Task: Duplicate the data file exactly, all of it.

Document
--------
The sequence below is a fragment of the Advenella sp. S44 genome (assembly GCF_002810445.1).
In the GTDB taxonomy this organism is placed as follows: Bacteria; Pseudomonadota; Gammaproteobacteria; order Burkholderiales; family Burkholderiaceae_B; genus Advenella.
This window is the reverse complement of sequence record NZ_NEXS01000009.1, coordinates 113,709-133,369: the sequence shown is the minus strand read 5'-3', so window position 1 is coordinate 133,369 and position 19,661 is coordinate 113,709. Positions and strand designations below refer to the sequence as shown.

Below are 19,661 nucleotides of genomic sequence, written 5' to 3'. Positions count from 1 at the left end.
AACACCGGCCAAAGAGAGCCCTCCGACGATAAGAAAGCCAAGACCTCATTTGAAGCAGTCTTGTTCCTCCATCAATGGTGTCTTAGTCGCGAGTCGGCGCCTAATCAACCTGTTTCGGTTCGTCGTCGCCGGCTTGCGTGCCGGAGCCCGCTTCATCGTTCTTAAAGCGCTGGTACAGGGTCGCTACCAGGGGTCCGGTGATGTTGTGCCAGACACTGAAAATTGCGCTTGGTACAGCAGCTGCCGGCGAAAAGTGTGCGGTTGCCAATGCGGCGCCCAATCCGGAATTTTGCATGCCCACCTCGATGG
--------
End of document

The sequence below is a fragment of the Advenella sp. S44 genome (assembly GCF_002810445.1).
In the GTDB taxonomy this organism is placed as follows: Bacteria; Pseudomonadota; Gammaproteobacteria; order Burkholderiales; family Burkholderiaceae_B; genus Advenella.
This window is the reverse complement of sequence record NZ_NEXS01000009.1, coordinates 113,709-133,369: the sequence shown is the minus strand read 5'-3', so window position 1 is coordinate 133,369 and position 19,661 is coordinate 113,709. Positions and strand designations below refer to the sequence as shown.

Below are 19,661 nucleotides of genomic sequence, written 5' to 3'. Positions count from 1 at the left end.
AACACCGGCCAAAGAGAGCCCTCCGACGATAAGAAAGCCAAGACCTCATTTGAAGCAGTCTTGTTCCTCCATCAATGGTGTCTTAGTCGCGAGTCGGCGCCTAATCAACCTGTTTCGGTTCGTCGTCGCCGGCTTGCGTGCCGGAGCCCGCTTCATCGTTCTTAAAGCGCTGGTACAGGGTCGCTACCAGGGGTCCGGTGATGTTGTGCCAGACACTGAAAATTGCGCTTGGTACAGCAGCTGCCGGCGAAAAGTGTGCGGTTGCCAATGCGGCGCCCAATCCGGAATTTTGCATGCCCACCTCGATGG